2) Tim Curry, however, is much more interesting. He starred in the cult classic movie, The Rocky Horror Picture Show. He auditioned for the role by singing, “Tutti Frutti.” He had a dog named Frank.

3) One of the biggest movie flops of all times was the movie Ishtar. Ishtar is an anagram for “Hi, rats.”

4) “O,” “A,” and “I” are the shortest palindromes in the English language.

5) “ ” is the shortest palindrome spoken by mimes.

– Chef Paul

4novels

My cookbook, Eat Me: 169 Fun Recipes From All Over the World,  and novels are available in paperpack or Kindle on amazon.com

As an e-book on Nook

or on my website-where you can get a signed copy at: www.lordsoffun.com

Categories: cuisine, food, humor, international, recipes | Tags: , , , , , , , , , , , , , , , , , , , , , , , , , , , | Leave a comment

Guyanese Garlic Pork Recipe

Guyanese Entree

GARLIC PORK

INGREDIENTSGarlicP-

2 pounds pork loin
2 garlic bulbs
1/2 onion
5 cloves
1/2 teaspoon salt
1 teaspoon thyme
1 teaspoon Scotch bonnet sauce
1/2 tablespoon lime juice
2 1/2 cups white vinegar
2 cups water

1 tablespoon vegetable oil
1 1/2 cups rice

SPECIALTY ITEM

large jar with lid

PREPARATION

Cut pork into 1/2″ cubes. Mince garlic and onion. Put pork cubes, garlic, onion, cloves, salt, thyme, Scotch bonnet sauce, lime juice, vinegar, and water into large jar. Put lid on jar and marinate for 2-to-7 DAYS. This is no spur-of-the-moment recipe you can whip up to impress a future fiancee.

2-to-4 days later, add oil everything in jar to large skillet, pan, or Dutch oven and sauté on medium-high heat for about 7 minutes or until pork begins to brown. While pork mixture simmers, cook rice according to instructions on package.

TIDBITS

1) Garlic is a major ingredient in this recipe.

2) In 1986, French and Soviet spacemen quarreled over garlic. The French would not go into space without garlic. The Soviets complained about garlic’s bad smell and refused to allow it onto the space station. Did the world come close to war? I don’t know.

3) Garlic has been thought by many over the centuries to ward off vampires.

4) Perhaps the French though the Soviets were sending their vampires into space.

5) For decades, the Soviets sent their political undesirables into the gulags of Siberia.

6) Vampires are about as undesirable as people get and since space stations are farther from Moscow than Siberia, I understand the Soviets wanting to send their vampires into outer space.

7) And I totally understand the French government not wanting its astronauts to come back as vampires to infect the entire country because they were bitten by cosmonaut vampires.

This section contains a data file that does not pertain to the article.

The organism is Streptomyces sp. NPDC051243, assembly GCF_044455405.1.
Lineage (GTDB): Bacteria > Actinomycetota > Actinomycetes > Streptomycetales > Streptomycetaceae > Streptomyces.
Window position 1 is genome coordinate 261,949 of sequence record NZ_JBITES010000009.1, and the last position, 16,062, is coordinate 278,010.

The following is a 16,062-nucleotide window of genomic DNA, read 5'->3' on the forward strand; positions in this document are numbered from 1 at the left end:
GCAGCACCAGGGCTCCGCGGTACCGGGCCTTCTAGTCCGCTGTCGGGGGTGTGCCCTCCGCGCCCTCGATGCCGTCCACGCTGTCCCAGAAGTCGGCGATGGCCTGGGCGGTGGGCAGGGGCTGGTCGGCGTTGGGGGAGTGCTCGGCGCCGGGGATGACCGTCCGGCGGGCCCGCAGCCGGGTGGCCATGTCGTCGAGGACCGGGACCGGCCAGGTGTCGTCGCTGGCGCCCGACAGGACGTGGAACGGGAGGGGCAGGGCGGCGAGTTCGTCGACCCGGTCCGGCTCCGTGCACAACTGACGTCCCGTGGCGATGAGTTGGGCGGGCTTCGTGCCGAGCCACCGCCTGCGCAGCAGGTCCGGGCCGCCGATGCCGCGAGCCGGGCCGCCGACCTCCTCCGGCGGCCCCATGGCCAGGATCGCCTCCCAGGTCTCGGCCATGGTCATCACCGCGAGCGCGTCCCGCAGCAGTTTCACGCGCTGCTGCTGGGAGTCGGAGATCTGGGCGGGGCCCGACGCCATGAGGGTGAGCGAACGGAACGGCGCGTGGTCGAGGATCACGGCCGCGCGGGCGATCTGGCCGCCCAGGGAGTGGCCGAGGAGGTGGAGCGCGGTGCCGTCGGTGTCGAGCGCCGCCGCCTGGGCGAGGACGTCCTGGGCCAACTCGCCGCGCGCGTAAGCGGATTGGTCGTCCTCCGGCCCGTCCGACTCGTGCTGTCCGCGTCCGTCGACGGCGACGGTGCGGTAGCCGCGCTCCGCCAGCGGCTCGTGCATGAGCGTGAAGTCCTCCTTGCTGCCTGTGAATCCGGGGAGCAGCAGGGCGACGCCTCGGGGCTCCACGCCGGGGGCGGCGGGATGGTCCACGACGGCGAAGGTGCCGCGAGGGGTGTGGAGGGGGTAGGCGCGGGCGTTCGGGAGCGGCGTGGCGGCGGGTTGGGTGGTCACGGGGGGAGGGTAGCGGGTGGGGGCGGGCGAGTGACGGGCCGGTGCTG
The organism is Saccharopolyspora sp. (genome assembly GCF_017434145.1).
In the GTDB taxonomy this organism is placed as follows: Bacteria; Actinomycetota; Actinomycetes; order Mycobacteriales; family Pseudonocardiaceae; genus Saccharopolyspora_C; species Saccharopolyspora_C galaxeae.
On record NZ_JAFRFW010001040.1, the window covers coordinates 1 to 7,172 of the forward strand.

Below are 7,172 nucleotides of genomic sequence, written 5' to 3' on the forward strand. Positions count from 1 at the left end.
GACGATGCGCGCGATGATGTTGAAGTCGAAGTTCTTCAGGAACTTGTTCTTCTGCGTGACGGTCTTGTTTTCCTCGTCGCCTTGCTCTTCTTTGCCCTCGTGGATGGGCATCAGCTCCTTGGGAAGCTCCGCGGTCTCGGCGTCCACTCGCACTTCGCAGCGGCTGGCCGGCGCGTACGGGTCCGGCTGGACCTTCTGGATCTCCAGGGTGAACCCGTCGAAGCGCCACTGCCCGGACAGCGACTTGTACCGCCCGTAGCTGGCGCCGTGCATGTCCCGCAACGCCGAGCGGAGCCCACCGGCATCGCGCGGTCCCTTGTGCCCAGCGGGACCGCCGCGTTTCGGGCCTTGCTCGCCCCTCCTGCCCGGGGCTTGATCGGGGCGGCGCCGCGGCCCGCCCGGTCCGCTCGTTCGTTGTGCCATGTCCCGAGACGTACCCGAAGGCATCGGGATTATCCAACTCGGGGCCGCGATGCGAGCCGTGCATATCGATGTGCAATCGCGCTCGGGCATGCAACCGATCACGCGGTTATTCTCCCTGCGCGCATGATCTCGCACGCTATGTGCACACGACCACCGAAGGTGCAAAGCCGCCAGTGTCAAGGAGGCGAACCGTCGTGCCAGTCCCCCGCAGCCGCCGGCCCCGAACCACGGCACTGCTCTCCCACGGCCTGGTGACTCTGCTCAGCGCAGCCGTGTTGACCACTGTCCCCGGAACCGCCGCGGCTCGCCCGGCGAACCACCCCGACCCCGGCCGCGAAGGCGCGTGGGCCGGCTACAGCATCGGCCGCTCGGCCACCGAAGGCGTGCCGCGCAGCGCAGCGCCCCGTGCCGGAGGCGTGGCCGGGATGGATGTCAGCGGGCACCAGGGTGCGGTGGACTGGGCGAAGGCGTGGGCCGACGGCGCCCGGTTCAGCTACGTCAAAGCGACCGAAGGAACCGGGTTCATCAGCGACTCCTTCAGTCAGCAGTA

8) I always have garlic in my home to ward off Russian vampire spacemen. Better safe than sorry, I always say.

– Chef Paul

4novels

My cookbook, Eat Me: 169 Fun Recipes From All Over the World,  and novels are available in paperpack or Kindle on amazon.com

As an e-book on Nook

or on my website-where you can get a signed copy at: www.lordsoffun.com

Categories: cuisine, history, humor, international | Tags: , , , , , , , , , , , , , , , , , , , | Leave a comment

Essequibo Chicken Recipe

Guyanese Entree

ESSEQUIBO CHICKEN

INGREDIENTSEssChic-

2 chicken breasts
1 red bell pepper
4 garlic cloves
2 stalks green onion
1 medium onion
2 medium tomatoes
3 tablespoons vegetable oil
1 teaspoon sugar
1 bay leaf
1/4 teaspoon celery seed or celery salt
1/4 teaspoon black pepper
1/2 teaspoon thyme
2 teaspoons cornstarch

Makes 4 bowls. Takes 40 minutes.

PREPARATION

Cut chicken into 1/2″ cubes. Seed bell pepper and cut it into strips 2″ long and 1/4″ wide. Mince garlic, green onion, and onion. Puree tomatoes.

Heat vegetable oil in saucepan at medium-high heat. Add sugar when bubbles start to form. Continue heating the mixture–it seems so wrong to say sauté sugar–for 30 seconds. Stir frequently. Add chicken cubes, green onion, onion, and garlic. Sauté at medium heat for 5 minutes. Stir occasionally. Add bell pepper, bay leaf, celery seed, black pepper, thyme, and tomato. Simmer on low heat for 20 minutes with the lid off. occasionally. Add in cornstarch. Stir. Serve. Enjoy.

Add in cornstarch. Stir. Serve. Enjoy.

TIDBITS

1) This recipe contains celery seed. Watch out because . . .

2) Ancient Romans believed celery to be a powerful aphrodisiac.

3) Modern scientists say celery contains androsterone. This pheromone, released by men’s sweat glands, attracts females.

4) Chocolate has been shown to make women happier.